You may want to stock up on Chanel No 5 now: The iconic perfume is one of many fragrances that could be seriously affected by a proposed European Union allergen ban.
According to the Telegraph, E.U. scientists have identified 100 potentially harmful allergens commonly used in perfumes--and now they're pushing for stricter protective regulations on the identified allergens within the fragrance industry. These measures include more detailed ingredient lists on product packaging, restricted use of ingredients such as citral and eugenol (components of citrus oils and rose oil, respectively), and in some cases, an outright ban on ingredients.
So why is Chanel No 5 in peril? Tree moss, a key ingredient in both Chanel No 5 and Dior's Miss Dior, is one of the ingredients the E.U. would like to see banned. Other notable fragrances that could be affected by the new measurements are Guerlain's Shalimar and Angel by Thierry Mugler.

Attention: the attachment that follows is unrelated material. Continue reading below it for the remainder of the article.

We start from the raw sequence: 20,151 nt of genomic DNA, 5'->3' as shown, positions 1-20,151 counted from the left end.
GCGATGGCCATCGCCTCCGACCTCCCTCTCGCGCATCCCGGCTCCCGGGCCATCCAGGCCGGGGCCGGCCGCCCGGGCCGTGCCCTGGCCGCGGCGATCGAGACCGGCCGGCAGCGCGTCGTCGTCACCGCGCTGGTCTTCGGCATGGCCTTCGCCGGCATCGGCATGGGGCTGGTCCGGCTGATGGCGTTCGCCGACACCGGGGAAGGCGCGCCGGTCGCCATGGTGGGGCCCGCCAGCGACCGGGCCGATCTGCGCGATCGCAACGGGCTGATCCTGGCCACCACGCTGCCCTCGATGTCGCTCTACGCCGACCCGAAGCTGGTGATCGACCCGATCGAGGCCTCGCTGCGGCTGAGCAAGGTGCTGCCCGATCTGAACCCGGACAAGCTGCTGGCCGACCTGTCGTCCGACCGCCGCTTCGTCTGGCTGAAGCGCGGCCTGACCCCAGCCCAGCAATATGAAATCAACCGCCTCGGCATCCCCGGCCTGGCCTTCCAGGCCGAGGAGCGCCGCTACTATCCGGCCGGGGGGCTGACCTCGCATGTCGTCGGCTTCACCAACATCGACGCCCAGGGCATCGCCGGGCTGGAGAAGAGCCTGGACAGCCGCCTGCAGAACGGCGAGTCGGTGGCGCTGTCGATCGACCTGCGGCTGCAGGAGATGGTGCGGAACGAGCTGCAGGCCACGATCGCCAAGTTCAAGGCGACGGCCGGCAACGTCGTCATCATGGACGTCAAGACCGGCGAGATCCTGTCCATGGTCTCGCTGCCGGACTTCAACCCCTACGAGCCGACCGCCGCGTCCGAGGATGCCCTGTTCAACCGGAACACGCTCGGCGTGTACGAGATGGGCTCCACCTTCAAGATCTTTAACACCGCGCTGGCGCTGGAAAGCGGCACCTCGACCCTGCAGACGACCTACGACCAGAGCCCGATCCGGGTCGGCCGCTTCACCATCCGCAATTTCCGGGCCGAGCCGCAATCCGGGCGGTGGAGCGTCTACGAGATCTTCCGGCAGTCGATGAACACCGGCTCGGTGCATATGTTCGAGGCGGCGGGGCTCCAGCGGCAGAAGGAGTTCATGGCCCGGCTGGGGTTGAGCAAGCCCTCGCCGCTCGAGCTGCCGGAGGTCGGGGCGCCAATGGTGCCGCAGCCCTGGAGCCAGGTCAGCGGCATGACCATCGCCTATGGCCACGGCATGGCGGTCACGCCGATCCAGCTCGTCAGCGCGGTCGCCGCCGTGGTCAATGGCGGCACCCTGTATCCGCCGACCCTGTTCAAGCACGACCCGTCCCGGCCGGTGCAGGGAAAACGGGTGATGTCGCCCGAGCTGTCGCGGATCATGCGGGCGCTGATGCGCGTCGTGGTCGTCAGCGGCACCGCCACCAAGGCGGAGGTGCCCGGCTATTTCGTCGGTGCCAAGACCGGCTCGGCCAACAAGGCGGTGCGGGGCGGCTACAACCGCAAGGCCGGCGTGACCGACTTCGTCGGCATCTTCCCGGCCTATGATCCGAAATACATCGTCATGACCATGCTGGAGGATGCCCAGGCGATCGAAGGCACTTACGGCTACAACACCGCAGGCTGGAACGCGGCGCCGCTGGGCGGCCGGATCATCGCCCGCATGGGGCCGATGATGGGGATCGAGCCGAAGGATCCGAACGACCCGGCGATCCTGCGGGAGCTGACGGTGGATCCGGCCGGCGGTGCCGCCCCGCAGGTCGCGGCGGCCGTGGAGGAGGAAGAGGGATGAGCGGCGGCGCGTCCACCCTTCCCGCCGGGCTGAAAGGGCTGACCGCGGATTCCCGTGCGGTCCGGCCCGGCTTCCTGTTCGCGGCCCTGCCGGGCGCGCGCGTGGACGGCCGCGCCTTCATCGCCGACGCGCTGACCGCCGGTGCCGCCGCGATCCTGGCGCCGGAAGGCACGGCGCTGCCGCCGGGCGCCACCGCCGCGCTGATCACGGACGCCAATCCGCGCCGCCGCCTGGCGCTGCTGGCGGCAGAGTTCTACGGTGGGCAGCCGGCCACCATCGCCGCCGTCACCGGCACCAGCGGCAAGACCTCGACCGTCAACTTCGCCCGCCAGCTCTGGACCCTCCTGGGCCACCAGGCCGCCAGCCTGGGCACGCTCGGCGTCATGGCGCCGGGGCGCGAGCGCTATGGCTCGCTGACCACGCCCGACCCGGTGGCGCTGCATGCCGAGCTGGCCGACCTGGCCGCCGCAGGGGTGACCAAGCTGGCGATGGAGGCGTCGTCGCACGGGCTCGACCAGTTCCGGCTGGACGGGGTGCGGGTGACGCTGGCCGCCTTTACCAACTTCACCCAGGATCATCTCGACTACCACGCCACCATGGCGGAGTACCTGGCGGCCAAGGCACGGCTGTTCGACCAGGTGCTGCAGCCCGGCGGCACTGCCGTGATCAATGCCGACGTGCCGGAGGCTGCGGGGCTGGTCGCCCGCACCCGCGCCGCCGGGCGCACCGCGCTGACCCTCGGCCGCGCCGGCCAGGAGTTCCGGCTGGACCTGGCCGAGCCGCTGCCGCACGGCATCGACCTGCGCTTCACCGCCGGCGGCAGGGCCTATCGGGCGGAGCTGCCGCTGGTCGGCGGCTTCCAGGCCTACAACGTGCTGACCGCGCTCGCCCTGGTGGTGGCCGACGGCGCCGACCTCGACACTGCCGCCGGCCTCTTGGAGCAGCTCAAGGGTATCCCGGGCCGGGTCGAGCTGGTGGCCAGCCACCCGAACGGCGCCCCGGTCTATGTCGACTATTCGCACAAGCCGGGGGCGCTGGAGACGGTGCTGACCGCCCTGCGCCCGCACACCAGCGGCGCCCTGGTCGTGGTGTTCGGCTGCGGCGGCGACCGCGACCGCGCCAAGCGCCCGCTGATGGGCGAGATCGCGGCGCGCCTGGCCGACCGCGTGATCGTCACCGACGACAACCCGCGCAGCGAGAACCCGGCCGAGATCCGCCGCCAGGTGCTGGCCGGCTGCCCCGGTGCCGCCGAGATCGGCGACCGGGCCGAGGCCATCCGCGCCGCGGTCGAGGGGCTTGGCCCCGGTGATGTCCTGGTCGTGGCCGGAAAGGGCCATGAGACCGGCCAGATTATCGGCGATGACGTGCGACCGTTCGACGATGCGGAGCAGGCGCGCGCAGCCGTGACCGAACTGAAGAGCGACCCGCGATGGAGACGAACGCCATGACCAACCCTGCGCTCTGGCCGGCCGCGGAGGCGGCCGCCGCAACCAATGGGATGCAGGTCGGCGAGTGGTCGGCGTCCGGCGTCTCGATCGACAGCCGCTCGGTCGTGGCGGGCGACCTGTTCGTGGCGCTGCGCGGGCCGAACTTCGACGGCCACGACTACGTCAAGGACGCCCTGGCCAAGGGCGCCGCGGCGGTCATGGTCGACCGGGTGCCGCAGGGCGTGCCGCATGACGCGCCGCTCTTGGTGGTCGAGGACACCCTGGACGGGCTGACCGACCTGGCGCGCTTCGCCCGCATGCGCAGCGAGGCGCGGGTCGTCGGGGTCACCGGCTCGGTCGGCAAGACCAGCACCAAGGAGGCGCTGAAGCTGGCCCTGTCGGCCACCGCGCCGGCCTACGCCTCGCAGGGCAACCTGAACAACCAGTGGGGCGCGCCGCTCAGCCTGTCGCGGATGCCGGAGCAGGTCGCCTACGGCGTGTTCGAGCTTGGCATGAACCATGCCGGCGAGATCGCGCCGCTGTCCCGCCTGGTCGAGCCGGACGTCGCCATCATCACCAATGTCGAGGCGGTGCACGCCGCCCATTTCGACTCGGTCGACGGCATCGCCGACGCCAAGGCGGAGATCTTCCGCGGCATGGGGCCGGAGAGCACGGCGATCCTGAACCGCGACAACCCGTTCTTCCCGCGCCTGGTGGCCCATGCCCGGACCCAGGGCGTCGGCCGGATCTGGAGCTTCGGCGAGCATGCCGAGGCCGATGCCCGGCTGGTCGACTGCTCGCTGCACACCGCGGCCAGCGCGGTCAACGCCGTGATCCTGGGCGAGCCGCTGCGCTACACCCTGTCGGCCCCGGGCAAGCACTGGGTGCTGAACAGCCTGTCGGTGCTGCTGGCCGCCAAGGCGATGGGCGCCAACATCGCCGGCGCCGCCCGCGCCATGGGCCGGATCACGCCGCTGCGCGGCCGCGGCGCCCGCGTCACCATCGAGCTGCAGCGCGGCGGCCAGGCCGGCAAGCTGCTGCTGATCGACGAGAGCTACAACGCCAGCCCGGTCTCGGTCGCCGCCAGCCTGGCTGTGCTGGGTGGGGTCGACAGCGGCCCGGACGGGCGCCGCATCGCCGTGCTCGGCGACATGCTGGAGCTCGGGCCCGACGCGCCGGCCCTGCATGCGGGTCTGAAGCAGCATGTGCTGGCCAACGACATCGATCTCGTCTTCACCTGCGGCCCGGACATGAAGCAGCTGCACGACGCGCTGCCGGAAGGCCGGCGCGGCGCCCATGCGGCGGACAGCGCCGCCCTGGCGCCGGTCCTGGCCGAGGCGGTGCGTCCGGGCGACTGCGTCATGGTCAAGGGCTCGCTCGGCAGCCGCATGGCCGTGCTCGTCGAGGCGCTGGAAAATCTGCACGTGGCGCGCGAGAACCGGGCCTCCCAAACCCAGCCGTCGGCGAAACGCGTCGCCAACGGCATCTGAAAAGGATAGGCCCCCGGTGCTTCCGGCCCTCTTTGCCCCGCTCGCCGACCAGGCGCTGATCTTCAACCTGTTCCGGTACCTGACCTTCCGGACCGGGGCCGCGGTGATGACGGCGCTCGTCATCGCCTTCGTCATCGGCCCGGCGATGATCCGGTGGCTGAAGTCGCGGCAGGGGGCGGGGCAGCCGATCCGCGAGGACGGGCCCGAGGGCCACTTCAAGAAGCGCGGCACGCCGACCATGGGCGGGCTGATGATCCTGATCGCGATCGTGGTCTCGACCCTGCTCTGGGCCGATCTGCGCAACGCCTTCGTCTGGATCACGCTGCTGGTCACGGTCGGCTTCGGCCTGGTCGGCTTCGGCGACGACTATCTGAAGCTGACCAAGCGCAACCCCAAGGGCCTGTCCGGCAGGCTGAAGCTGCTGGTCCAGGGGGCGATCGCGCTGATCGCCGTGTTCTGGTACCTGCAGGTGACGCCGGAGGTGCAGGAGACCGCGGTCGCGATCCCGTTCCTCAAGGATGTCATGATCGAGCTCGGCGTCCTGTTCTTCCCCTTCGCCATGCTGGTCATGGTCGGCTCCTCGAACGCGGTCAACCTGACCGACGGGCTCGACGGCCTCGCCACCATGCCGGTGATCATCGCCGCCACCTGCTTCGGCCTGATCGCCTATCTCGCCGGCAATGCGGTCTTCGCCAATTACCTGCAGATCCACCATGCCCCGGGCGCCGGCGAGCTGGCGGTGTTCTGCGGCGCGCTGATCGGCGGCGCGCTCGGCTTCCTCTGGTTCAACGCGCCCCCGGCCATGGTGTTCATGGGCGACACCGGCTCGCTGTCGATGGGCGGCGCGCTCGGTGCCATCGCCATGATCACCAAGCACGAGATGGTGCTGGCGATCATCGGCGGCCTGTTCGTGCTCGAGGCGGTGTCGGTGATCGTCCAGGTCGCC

Understandably, French perfumers are a bit miffed. "The more you use natural ingredients," explained Sylvie Jourdet of the French perfumer's society, "the more there is a risk of allergies. Lemon, jasmine, bergamot all contain allergenics." The E.U. would like to see the use of these kinds of ingredients limited to under 0.01 percent. Françoise Montenay, a chairwoman at Chanel, lamented, "It would be the end of beautiful perfumes if we could not use these ingredients."
The proposed reforms wouldn't take place until 2014, during which time the European Commission will consider the economic importance of European fragrances versus the actual number of allergies that occur from perfumes. There is hope that these historic fragrances won't have to completely reformulate. As Jourdet said, "Chanel No 5 has never done any harm to anyone."
Well, almost no one.